4. Contrary to what other ex-believers have written, I have found something that it is impossible not to believe in. It just depends on how you approach it.
      I believe in life. Without life there is nothing, dead space. Only with life is anything, and everything, even possible.
      The thing is, nobody has to teach you about life, you either find it in yourself, or you do not exist.
      And when you look around you, 99.9% of what you see is more life, other life, separate, but yet astonishingly similar. Not necessarily in body, or even forms (viruses, bacteria, one-celled plants and animals (meaning self-motivating beings, or beings that can move of their own free will!), multi-celled beings such as plants, insects, birds, egg-laying animals, life-birth animals including humans, and on and on, all of us are equal in that we all have life. Even love bows down to life, we cannot love if we do not live!
      Life is not a religion, something you can choose to believe in or not, something that controls how you live or conduct your life from birth to death, all life really asks is that you live as long as you can, that u
      If possible you procreate, and above all, that you keep life alive. Anything else is black matter, the detritus of life.
      Could any God or other superbeing exist without life. No.
      Life is what is. What we do with it, or for it, is up to us.
      That is my experience. I’m betting it is also yours, once you come to recognize that you are truly alive.

      Liked by 2 people

  8. Rodentius Christus did not die in a giant rat trap for our sins. He was just part of a story designed to scare, intimidate and persuade people. The best thing to do when you have a rat problem is get some d-CON. d-CONverting will stop the rat problem right at its source.

    Hahaha, what an excellent analogy and post Ben of the power of manufactured fear. Well done. 🙂

    I’ve been reading more about the Hellenistic period of 1st and 2nd century Rome and its most Hellenic provinces, including of course Anatolia (Asia Minor), Syro-Palestina (Jerusalem), Arabia-Nabatea, and one of the prevalent literary styles of Hellenic Rome — which of course heavily influenced those aforementioned provinces prior to but MORE SO after 70 and 74 CE — and what archaeologists, philologists, historians, etc, have learned is that the recorders of “history” at that time almost always wrote their version of events that their superiors and leader, emperor, king or queen would also approve of. Those records that typically survive are those sociopolitical histories that Victors want to survive/remain as their legacy and that of their kingdom/Empire. And most of the time those “histories” are not factual, but embellished. This was a commonly accepted and now KNOWN style of story-telling.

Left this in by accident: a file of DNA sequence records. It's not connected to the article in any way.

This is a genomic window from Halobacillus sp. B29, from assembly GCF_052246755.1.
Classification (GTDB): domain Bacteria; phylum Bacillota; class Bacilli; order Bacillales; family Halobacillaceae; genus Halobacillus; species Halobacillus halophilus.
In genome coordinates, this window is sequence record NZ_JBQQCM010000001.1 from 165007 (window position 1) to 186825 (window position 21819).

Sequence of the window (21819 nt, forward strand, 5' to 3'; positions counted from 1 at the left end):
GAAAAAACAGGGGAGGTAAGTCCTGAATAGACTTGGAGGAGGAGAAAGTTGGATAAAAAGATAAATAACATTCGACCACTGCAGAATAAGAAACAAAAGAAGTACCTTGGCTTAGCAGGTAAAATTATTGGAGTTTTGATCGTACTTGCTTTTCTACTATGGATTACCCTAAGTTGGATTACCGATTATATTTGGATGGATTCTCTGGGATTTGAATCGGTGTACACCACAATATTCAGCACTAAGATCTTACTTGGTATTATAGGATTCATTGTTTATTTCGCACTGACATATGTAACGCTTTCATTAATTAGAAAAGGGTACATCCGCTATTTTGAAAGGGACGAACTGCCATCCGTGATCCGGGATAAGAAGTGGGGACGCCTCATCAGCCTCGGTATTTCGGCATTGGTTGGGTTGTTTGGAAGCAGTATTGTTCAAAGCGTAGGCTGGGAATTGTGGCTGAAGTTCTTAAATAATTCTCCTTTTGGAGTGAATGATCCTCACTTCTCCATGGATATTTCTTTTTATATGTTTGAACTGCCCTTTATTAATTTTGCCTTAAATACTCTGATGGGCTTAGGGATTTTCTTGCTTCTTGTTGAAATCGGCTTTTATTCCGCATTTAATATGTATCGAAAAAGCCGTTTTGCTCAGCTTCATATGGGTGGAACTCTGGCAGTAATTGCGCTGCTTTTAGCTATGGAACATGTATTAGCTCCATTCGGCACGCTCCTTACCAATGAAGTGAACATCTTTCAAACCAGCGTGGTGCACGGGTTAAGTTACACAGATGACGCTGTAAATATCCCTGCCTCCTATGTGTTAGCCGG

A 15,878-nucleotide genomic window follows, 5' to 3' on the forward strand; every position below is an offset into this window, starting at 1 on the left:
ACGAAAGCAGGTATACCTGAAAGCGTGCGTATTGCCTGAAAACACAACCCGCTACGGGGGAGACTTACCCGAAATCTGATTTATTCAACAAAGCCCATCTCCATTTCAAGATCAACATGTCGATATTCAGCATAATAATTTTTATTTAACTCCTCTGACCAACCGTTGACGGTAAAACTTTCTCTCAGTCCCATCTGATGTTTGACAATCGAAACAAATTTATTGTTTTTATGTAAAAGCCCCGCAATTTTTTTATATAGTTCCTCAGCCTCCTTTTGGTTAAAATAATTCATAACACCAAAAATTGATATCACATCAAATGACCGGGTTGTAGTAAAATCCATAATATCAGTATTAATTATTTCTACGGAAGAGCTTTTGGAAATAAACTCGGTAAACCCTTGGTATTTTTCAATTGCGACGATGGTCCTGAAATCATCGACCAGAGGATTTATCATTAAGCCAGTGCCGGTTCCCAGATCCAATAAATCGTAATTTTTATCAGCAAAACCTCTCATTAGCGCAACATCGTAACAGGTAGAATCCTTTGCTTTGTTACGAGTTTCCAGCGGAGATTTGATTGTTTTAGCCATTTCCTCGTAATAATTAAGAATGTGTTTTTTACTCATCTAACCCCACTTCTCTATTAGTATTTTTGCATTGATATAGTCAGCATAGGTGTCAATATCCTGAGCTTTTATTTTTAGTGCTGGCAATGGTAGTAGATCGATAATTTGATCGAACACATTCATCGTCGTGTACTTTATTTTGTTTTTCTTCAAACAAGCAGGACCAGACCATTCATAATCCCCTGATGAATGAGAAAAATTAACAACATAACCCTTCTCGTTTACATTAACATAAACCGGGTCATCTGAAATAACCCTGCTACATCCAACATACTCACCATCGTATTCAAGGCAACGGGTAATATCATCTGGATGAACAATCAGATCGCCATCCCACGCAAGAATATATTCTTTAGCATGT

Thank GOoDness for modern critical-analysis, thinking, and freedom of expression to scrutinize everything, huh!? 😉

    Liked by 1 person

    1. Yes. Thank goodness. I’d much rather know the truth than be fed lies about promises that will never come true. I am quite the skeptic now which is completely different than the person I was as a Christian. I agreed with people who died thousands of years before me or who never existed at all because I was taught to. I trusted stories based on stories with no evidence to back those stories up besides even more stories.